I always thought it would be perfect if I could figure out a way to put a broom closet between the studs in the stairwell adjacent to the kitchen. Brooms only need a couple of inches of storage depth, and there is a perfect amount of (interior) wall space at the landing at the top of the stairs.  When we had our bathroom re-modeled this summer, we had a carpenter create some built in wall cabinets.  They worked so well, I decided to strike while the iron was hot, and have him create my much dreamed about broom closet.



There are holes on the side panels for shelving, and the carpenter included a handful of shelves and shelf pegs. Once I got my long hard-wood floor mop in there, I realized I only had room for one or two shelves.  But, I also see that the shelving capability means that this could potentially be used as a shallow pantry if I ever chose to use it that way.
I picked up some basic broom holding mounts at The Container store to hold the broom and mops. I couldn’t help but still see the space potential with the 2-3 inches of space between the broom handles and the door. I knew there was enough room to store cleaners and spray bottles on the door, I just needed to figure out a way to do it.  I was limited to 11”x3” so most door mount organizers like these wouldn’t work as they were either too wide or to deep:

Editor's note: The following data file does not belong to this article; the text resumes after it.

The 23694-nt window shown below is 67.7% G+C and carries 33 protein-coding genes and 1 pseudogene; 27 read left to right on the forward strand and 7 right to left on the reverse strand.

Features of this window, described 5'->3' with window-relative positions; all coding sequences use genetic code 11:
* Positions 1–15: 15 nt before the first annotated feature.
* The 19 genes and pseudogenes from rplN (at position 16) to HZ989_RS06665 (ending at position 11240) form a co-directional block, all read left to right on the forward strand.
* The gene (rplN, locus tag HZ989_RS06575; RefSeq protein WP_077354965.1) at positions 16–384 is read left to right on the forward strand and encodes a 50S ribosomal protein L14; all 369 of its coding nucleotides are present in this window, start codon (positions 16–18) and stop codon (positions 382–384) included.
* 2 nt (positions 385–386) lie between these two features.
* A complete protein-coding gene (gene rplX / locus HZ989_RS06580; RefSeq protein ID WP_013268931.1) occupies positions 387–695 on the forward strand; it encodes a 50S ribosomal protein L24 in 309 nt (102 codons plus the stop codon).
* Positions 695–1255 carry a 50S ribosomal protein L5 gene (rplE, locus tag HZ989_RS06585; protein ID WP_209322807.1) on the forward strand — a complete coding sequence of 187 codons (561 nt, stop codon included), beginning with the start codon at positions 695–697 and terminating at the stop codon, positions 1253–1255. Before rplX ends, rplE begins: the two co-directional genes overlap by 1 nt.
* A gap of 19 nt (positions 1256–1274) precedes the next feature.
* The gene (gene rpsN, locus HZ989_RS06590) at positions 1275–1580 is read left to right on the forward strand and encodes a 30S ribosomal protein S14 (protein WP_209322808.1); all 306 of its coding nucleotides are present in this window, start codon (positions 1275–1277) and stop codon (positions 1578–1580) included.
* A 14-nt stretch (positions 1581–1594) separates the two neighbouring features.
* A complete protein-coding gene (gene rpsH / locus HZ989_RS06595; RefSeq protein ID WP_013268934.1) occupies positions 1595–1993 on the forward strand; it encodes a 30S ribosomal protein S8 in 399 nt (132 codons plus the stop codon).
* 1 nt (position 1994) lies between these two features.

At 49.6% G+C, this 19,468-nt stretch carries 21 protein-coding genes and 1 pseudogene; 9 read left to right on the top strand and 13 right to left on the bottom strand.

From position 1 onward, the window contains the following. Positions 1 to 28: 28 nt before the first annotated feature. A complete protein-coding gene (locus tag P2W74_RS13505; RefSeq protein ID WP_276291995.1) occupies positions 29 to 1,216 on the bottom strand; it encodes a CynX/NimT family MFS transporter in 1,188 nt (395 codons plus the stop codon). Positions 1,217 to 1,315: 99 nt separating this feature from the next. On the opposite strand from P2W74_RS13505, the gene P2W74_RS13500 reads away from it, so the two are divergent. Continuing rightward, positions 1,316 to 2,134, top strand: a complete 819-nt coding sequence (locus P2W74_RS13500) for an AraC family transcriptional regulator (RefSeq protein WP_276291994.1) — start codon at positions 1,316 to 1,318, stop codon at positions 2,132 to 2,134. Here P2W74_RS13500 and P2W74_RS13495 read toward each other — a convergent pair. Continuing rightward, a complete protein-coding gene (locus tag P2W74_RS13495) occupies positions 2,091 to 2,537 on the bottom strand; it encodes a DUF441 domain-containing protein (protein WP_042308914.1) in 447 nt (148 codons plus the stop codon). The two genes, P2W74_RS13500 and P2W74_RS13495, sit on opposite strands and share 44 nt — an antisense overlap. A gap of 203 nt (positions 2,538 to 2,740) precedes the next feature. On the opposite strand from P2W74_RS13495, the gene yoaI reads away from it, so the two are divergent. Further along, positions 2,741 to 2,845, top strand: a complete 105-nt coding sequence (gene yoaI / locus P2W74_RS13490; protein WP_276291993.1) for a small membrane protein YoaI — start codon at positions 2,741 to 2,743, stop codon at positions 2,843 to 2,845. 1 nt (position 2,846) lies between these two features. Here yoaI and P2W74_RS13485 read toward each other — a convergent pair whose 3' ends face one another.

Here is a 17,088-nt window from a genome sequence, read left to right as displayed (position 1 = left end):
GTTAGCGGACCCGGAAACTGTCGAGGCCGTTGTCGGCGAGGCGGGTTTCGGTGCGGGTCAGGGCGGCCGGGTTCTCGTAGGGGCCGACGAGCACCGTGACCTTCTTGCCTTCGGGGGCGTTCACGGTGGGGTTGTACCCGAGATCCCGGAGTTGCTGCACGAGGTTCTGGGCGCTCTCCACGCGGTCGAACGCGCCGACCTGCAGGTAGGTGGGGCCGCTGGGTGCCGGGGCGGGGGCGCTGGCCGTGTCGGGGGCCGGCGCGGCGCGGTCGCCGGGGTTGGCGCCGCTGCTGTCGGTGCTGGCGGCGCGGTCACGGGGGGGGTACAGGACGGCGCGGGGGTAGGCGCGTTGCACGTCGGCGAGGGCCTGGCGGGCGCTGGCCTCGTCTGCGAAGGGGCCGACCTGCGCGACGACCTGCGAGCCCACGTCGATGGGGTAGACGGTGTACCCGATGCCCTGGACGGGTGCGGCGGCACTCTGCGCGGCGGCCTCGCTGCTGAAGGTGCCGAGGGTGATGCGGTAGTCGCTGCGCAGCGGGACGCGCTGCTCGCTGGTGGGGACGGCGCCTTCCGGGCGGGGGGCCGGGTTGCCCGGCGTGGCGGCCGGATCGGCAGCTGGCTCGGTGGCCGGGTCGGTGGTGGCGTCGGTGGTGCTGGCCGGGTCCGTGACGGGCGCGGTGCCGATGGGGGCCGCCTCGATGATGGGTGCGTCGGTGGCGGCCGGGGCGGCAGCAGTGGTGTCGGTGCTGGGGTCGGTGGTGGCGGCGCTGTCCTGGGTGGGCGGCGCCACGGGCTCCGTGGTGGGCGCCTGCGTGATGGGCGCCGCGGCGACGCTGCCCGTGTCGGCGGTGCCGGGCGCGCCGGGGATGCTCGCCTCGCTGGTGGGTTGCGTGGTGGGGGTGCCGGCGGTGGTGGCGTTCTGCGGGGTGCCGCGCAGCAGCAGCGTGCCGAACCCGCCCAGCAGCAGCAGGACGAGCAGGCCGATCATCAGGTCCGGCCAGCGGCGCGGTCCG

I started looking in the office organizers to see if I couldn’t find something else that would work.  I brought home these items to try it out.


I ended up going with the pocket file folder as it was most versatile and maximized my cabinet space. Check it out!

Some things to think about if you ever consider putting any shelving or cabinetry between the studs:

  • An interior wall must be used, as exterior walls are built to insulate.
  • Consider if any electrical wiring, air ducts, insulation or plumbing is in the wall.
  • Consider the size of what you want to store in the space – Space between studs typically measures 14.5 inches wide and 3.5 -4.25 inches deep.

Other great ways to use between the stud storage*:

  • Kitchen: Pantry (perfect depth for canned goods), spice cabinet, hanging utensils, or storing cooking pans, Message Center.
  • Bathroom:  Medicine Cabinet, Shelving or Cabinetry for toiletries and personal items.
  • Bedroom: Use recessed storage for CDs, paperback books, magazines, belts, scarves, and jewelry. You can also create a wall niche for your flat screen television as long as a header provides support where studs are removed.
  • Family room: Store pool cues, balls, and the triangle as well as CDs, wine or liquor, and barware.
  • Laundry: Ironing Board/Center